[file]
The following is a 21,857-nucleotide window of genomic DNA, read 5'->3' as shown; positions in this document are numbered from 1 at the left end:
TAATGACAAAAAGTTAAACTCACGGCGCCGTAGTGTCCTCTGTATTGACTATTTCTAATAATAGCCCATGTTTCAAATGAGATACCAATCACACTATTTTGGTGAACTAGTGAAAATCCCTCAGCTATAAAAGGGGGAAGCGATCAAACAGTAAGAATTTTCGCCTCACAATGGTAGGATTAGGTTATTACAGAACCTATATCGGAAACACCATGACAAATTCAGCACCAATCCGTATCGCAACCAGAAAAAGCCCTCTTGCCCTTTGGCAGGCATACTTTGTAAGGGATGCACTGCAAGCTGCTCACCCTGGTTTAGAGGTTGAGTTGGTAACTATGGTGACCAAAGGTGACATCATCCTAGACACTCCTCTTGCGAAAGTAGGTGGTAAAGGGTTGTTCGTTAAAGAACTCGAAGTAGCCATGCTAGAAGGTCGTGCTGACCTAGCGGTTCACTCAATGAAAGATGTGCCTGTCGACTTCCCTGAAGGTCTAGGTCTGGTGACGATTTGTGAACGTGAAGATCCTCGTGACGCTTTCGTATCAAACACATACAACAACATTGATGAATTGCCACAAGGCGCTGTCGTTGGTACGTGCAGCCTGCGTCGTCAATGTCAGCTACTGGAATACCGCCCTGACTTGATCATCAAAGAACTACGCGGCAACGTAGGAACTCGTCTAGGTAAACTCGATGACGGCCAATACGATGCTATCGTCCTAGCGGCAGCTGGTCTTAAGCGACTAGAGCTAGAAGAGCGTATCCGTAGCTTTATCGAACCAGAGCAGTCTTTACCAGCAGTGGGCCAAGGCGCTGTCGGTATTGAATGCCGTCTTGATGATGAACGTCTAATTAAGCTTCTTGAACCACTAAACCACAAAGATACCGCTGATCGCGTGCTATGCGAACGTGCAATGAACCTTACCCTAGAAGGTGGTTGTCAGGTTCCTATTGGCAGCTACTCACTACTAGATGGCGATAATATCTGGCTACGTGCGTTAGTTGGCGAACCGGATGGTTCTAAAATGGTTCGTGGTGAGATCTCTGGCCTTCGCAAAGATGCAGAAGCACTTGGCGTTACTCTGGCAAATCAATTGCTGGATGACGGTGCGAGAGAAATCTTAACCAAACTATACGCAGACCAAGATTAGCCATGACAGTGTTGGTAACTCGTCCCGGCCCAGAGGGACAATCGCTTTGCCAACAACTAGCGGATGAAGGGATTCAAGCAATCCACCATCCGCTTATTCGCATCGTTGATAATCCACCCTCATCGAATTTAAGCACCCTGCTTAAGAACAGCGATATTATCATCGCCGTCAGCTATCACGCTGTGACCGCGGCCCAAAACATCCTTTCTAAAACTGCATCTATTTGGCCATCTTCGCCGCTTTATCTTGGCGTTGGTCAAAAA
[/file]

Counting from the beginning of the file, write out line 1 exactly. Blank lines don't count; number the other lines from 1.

The following is a 21,857-nucleotide window of genomic DNA, read 5'->3' as shown; positions in this document are numbered from 1 at the left end: